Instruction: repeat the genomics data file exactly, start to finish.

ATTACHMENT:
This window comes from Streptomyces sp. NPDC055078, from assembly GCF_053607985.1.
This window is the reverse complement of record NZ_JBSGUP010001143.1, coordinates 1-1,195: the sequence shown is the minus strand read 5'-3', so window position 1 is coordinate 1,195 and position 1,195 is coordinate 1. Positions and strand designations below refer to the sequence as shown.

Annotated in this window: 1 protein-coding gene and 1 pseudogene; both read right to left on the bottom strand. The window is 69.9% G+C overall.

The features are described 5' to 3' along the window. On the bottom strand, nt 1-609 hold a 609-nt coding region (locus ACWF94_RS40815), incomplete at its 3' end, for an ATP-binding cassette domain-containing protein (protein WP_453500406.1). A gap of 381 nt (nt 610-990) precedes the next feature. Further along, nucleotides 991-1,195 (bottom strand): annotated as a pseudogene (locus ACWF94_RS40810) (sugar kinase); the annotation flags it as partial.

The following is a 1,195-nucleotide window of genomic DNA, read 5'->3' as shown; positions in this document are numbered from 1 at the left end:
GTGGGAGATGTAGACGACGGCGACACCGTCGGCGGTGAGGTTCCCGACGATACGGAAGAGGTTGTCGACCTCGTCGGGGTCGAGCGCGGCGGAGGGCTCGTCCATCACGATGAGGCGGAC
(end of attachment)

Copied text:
This window comes from Streptomyces sp. NPDC055078, from assembly GCF_053607985.1.
This window is the reverse complement of record NZ_JBSGUP010001143.1, coordinates 1-1,195: the sequence shown is the minus strand read 5'-3', so window position 1 is coordinate 1,195 and position 1,195 is coordinate 1. Positions and strand designations below refer to the sequence as shown.

Annotated in this window: 1 protein-coding gene and 1 pseudogene; both read right to left on the bottom strand. The window is 69.9% G+C overall.

The features are described 5' to 3' along the window. On the bottom strand, nt 1-609 hold a 609-nt coding region (locus ACWF94_RS40815), incomplete at its 3' end, for an ATP-binding cassette domain-containing protein (protein WP_453500406.1). A gap of 381 nt (nt 610-990) precedes the next feature. Further along, nucleotides 991-1,195 (bottom strand): annotated as a pseudogene (locus ACWF94_RS40810) (sugar kinase); the annotation flags it as partial.

The following is a 1,195-nucleotide window of genomic DNA, read 5'->3' as shown; positions in this document are numbered from 1 at the left end:
GTGGGAGATGTAGACGACGGCGACACCGTCGGCGGTGAGGTTCCCGACGATACGGAAGAGGTTGTCGACCTCGTCGGGGTCGAGCGCGGCGGAGGGCTCGTCCATCACGATGAGGCGGAC